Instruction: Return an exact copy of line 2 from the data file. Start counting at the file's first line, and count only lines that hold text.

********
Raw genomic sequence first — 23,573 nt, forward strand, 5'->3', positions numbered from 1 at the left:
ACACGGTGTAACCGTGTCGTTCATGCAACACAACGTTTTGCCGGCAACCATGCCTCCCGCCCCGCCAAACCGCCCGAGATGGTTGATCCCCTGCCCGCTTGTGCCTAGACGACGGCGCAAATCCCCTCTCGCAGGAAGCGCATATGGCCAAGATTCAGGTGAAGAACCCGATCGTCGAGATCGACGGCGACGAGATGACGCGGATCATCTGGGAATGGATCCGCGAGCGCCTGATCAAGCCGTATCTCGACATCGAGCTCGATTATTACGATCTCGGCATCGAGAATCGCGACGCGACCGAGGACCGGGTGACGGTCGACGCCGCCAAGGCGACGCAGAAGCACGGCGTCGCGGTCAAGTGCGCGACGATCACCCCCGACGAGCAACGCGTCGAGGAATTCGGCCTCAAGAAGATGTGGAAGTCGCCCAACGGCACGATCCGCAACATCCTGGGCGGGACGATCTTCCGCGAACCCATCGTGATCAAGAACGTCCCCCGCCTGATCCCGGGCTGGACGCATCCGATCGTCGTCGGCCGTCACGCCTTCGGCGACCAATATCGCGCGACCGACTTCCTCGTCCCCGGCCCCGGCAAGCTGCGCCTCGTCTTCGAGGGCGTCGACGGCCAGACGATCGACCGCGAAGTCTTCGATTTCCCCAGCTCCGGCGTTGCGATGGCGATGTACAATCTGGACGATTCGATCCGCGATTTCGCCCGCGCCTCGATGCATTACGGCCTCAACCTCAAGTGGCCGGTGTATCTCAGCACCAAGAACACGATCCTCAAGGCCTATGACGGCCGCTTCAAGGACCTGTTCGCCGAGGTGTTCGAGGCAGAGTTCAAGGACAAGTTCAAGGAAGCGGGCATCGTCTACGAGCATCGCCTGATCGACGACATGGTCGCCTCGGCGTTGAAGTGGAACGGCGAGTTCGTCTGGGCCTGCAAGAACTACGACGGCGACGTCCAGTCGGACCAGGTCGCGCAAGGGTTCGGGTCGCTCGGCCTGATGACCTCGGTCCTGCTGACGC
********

ACACGGTGTAACCGTGTCGTTCATGCAACACAACGTTTTGCCGGCAACCATGCCTCCCGCCCCGCCAAACCGCCCGAGATGGTTGATCCCCTGCCCGCTTGTGCCTAGACGACGGCGCAAATCCCCTCTCGCAGGAAGCGCATATGGCCAAGATTCAGGTGAAGAACCCGATCGTCGAGATCGACGGCGACGAGATGACGCGGATCATCTGGGAATGGATCCGCGAGCGCCTGATCAAGCCGTATCTCGACATCGAGCTCGATTATTACGATCTCGGCATCGAGAATCGCGACGCGACCGAGGACCGGGTGACGGTCGACGCCGCCAAGGCGACGCAGAAGCACGGCGTCGCGGTCAAGTGCGCGACGATCACCCCCGACGAGCAACGCGTCGAGGAATTCGGCCTCAAGAAGATGTGGAAGTCGCCCAACGGCACGATCCGCAACATCCTGGGCGGGACGATCTTCCGCGAACCCATCGTGATCAAGAACGTCCCCCGCCTGATCCCGGGCTGGACGCATCCGATCGTCGTCGGCCGTCACGCCTTCGGCGACCAATATCGCGCGACCGACTTCCTCGTCCCCGGCCCCGGCAAGCTGCGCCTCGTCTTCGAGGGCGTCGACGGCCAGACGATCGACCGCGAAGTCTTCGATTTCCCCAGCTCCGGCGTTGCGATGGCGATGTACAATCTGGACGATTCGATCCGCGATTTCGCCCGCGCCTCGATGCATTACGGCCTCAACCTCAAGTGGCCGGTGTATCTCAGCACCAAGAACACGATCCTCAAGGCCTATGACGGCCGCTTCAAGGACCTGTTCGCCGAGGTGTTCGAGGCAGAGTTCAAGGACAAGTTCAAGGAAGCGGGCATCGTCTACGAGCATCGCCTGATCGACGACATGGTCGCCTCGGCGTTGAAGTGGAACGGCGAGTTCGTCTGGGCCTGCAAGAACTACGACGGCGACGTCCAGTCGGACCAGGTCGCGCAAGGGTTCGGGTCGCTCGGCCTGATGACCTCGGTCCTGCTGACGC